In the months leading up to the kickoff of the 2013 football season, the Oregon State and Washington programs found themselves in very similar positions. Both universities ended their 2012 seasons with disappointing bowl game losses. Oregon State took a ten point lead into the fourth quarter of the Alamo Bowl, only to watch Texas score the final 14 points to send the Beavers reeling home. Washington, on the other hand, witnessed a one point lead over Boise State evaporate with slightly more than one minute remaining in the Las Vegas Bowl, as the Broncos sent a field goal sailing through the uprights for the final score. While the Beavers finished with nine wins, a rare sight historically for the orange and black, the sting of losing a potential ten-win season left fans discussing what-if scenarios all throughout the summer. Despite only winning seven games, the Huskies could find comfort in knowing that four of their six losses were to ranked teams.
Even with the disappointing bowl games, the changing colors of the autumn leaves brought with them new hope for each program in the form of an upcoming 2013 season. With a solid core of talent returning to their respective programs, each team anticipated a season in which they would shake up the PAC-12 and challenge for positioning in a conference that had become Oregon, Stanford, and everyone else. Now, with December frosts arriving all throughout the northwest, it appears that both programs have also frozen over, as they both hold a 6-4 record that feels much worse in both cases, due to Washington losing four of their last six and Oregon State dropping their last three straight.
Washington hasn’t won a road game in over two months, while Oregon State is a week away from being two months removed from their last home win. This Saturday, the Huskies travel to Reser Stadium to play the Beavers, in a game that will most likely decide which of these teams finishes higher than the other, and could very well dictate which team goes to the Fight Hunger Bowl to represent the PAC-12 as the conference’s sixth best team. A solid BYU team, currently 7-3 and on track for a 9-3 regular season, will be waiting for whichever team ends up traveling to San Francisco. A lower tier bowl game such as the Fight Hunger Bowl might be below early expectations, but as the Huskies and Beavers can both relate to summers spent after losing a bowl game, there should be plenty of motivation to finish the season with a win.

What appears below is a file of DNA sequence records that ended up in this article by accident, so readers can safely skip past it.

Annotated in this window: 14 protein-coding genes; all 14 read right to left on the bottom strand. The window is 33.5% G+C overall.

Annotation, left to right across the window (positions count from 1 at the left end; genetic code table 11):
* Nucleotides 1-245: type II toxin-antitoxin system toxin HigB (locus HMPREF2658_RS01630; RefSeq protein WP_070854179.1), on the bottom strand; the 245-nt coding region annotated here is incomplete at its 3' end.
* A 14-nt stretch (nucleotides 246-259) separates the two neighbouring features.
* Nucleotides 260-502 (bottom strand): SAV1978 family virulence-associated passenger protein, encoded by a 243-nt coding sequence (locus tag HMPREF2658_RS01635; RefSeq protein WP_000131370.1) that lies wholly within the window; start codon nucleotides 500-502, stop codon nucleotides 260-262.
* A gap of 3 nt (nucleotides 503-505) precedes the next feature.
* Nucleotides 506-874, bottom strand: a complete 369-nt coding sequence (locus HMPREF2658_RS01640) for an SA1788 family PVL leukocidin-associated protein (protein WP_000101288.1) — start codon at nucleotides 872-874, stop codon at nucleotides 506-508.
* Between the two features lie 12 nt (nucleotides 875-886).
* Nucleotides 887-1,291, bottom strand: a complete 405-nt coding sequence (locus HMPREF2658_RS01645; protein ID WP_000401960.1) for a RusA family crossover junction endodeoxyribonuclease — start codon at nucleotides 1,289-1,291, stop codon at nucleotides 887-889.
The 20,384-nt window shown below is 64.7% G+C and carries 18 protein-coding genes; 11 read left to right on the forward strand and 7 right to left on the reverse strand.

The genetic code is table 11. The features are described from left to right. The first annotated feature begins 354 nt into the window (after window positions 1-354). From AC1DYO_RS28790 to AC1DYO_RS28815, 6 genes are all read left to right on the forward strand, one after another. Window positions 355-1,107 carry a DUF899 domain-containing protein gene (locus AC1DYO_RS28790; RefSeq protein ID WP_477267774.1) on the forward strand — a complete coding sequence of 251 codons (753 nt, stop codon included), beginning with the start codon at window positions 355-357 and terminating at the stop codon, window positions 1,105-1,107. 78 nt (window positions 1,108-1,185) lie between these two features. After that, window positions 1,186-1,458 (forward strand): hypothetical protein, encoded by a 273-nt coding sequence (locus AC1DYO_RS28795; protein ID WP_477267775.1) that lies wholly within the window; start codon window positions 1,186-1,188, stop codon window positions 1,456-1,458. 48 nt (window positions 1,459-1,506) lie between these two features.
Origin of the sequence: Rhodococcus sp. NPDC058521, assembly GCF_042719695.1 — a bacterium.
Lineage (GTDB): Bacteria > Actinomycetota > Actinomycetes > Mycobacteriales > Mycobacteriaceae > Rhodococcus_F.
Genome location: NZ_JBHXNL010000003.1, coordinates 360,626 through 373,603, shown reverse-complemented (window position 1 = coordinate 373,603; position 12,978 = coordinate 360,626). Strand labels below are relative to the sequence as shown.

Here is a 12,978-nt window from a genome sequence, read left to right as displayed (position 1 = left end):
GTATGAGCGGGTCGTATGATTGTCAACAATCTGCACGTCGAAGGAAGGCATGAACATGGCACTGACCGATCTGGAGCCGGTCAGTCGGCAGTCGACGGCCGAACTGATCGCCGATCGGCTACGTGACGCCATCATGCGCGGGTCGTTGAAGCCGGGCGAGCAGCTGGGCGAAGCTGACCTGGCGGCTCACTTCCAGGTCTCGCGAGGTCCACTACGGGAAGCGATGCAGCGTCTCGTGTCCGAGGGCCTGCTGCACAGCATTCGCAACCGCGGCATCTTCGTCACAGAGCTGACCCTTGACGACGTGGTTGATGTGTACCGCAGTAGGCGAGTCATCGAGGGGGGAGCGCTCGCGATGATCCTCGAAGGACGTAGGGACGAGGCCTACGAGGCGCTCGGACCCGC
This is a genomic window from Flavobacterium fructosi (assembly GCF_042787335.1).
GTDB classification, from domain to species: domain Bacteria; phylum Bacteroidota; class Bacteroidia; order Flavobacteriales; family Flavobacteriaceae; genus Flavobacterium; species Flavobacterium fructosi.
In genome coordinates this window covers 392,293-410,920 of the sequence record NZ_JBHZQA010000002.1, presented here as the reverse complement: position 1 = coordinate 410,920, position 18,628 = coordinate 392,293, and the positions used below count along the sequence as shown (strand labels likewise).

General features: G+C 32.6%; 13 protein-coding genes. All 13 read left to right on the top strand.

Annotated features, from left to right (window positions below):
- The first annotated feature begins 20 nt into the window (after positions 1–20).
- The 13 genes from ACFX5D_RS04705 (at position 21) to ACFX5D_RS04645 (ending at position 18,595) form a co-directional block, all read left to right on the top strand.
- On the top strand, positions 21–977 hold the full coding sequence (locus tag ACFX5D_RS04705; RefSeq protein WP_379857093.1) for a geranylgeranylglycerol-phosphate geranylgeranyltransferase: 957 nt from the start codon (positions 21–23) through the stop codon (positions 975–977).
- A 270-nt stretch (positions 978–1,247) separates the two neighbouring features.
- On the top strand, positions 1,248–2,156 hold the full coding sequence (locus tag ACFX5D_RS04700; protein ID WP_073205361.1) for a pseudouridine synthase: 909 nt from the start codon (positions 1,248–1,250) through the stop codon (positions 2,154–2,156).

At the peak of last year’s thrilling comeback season, the Beavers were 6-0 and ranked #7 in the country as they traveled to play Washington. The Huskies would win that game by a field goal to hand the Beavers their first blemish of the year. Revenge might be on the minds of some in Corvallis, despite the last time Washington was in town (2011) the Beavers won by 17 points. The 2013 tilt will be the most star-studded that these two programs are able to conjure, as Washington’s Keith Price and Bishop Sankey lead the charge against Oregon State’s Sean Mannion and Brandin Cooks. While it is unlikely that all four of these players leave for the NFL after this season, it is a possibility with the way that they have all been playing.
Barring a Beavers victory in the Civil War, which still appears unlikely at this point, the 2013 season is already doomed to feel like a letdown after the excitement of last season. However, with a win over Washington in front of the home crowd, as well as a competitive Civil War game in Eugene, Oregon State might be able to generate a bit of optimism for a season-ending bowl game. A prospective 7-5 regular season would put them in position for an eight win season depending on the result of a bowl game. Regardless of what it “feels” like for fans, eight wins in a season has only happened 13 times over the course of Beavers football history.